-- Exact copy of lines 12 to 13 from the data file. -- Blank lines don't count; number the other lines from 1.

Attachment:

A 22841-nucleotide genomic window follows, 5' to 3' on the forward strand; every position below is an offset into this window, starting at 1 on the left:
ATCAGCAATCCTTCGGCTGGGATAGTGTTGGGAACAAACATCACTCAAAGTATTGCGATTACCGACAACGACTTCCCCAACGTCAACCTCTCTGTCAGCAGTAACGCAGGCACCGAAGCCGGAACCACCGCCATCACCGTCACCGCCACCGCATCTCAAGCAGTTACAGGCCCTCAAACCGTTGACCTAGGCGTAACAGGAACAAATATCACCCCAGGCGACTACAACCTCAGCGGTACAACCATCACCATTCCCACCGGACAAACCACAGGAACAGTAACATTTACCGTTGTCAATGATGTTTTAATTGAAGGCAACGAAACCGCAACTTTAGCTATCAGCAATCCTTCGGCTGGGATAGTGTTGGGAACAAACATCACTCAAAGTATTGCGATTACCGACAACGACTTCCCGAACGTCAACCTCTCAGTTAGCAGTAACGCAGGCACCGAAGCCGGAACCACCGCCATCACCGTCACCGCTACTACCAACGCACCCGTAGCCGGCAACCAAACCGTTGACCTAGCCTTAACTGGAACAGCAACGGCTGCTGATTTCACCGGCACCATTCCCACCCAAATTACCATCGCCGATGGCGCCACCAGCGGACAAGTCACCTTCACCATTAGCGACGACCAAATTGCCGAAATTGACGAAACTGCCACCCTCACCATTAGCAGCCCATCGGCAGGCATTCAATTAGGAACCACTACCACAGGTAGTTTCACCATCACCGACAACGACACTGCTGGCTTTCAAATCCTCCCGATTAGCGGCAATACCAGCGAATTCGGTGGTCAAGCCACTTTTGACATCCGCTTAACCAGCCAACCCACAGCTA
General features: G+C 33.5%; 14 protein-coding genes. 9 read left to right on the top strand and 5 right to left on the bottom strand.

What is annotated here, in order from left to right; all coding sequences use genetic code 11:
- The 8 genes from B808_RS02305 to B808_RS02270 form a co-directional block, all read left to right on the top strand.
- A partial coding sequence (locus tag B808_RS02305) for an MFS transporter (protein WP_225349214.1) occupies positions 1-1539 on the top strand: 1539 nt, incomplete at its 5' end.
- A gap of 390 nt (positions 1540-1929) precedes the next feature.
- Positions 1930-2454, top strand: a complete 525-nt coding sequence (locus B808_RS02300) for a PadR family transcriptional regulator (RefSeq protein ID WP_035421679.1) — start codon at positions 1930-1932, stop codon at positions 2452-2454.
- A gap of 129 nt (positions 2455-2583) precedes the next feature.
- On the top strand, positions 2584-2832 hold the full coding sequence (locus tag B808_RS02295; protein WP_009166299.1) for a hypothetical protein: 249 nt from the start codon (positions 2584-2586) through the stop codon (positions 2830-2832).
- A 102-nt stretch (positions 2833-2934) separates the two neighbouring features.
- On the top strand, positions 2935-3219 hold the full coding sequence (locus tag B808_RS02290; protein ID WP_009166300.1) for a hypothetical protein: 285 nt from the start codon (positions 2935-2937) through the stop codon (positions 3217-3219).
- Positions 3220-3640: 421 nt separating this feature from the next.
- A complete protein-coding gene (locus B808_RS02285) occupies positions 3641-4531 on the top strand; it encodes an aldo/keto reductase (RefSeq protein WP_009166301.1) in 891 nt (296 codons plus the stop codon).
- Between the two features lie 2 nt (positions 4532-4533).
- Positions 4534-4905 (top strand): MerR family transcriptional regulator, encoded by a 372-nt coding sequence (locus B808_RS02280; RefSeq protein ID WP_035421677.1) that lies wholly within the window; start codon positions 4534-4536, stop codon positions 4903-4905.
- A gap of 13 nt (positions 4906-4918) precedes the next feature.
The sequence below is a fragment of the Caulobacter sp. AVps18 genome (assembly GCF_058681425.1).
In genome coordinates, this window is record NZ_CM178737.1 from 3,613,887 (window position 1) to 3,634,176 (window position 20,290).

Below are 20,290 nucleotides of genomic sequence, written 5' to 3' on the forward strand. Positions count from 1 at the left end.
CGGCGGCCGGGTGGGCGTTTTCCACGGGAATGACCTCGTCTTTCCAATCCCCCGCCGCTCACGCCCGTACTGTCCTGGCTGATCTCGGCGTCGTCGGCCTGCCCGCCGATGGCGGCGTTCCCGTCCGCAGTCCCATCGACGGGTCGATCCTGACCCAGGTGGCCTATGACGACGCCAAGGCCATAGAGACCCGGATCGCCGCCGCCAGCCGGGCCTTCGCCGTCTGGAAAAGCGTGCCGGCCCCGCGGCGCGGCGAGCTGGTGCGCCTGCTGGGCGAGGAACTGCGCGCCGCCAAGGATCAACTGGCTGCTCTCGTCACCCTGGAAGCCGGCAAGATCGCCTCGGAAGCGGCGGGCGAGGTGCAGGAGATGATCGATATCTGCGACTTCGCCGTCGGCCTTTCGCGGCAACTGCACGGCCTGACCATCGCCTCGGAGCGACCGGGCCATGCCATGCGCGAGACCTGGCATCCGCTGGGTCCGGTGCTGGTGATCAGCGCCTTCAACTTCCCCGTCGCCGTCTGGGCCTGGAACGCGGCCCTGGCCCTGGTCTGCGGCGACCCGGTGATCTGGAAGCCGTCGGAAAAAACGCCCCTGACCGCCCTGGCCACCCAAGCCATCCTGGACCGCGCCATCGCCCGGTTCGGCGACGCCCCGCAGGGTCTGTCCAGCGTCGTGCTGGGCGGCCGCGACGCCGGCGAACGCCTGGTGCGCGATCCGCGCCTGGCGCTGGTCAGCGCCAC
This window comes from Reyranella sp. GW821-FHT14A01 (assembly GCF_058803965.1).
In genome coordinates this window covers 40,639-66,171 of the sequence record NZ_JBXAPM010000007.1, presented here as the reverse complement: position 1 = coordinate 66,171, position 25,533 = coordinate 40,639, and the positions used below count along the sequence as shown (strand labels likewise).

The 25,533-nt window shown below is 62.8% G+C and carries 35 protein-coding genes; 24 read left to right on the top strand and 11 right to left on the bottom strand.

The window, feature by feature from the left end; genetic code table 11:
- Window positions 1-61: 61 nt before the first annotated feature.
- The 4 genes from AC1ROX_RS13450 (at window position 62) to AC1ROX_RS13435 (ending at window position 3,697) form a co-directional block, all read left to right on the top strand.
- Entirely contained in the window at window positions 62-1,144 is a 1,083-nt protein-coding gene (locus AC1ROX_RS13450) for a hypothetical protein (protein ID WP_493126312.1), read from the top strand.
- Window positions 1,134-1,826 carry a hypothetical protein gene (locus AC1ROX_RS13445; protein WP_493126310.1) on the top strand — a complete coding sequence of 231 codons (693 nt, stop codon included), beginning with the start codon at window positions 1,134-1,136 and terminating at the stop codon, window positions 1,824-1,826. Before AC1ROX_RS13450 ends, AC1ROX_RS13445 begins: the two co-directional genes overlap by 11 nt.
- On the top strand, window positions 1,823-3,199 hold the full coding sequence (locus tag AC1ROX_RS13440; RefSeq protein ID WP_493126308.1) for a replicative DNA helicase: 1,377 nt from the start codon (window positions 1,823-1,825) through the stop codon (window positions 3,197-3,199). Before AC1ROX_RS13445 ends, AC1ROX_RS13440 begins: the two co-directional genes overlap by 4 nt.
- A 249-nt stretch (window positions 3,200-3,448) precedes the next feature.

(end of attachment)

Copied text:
- On the top strand, positions 2935-3219 hold the full coding sequence (locus tag B808_RS02290; protein ID WP_009166300.1) for a hypothetical protein: 285 nt from the start codon (positions 2935-2937) through the stop codon (positions 3217-3219).
- Positions 3220-3640: 421 nt separating this feature from the next.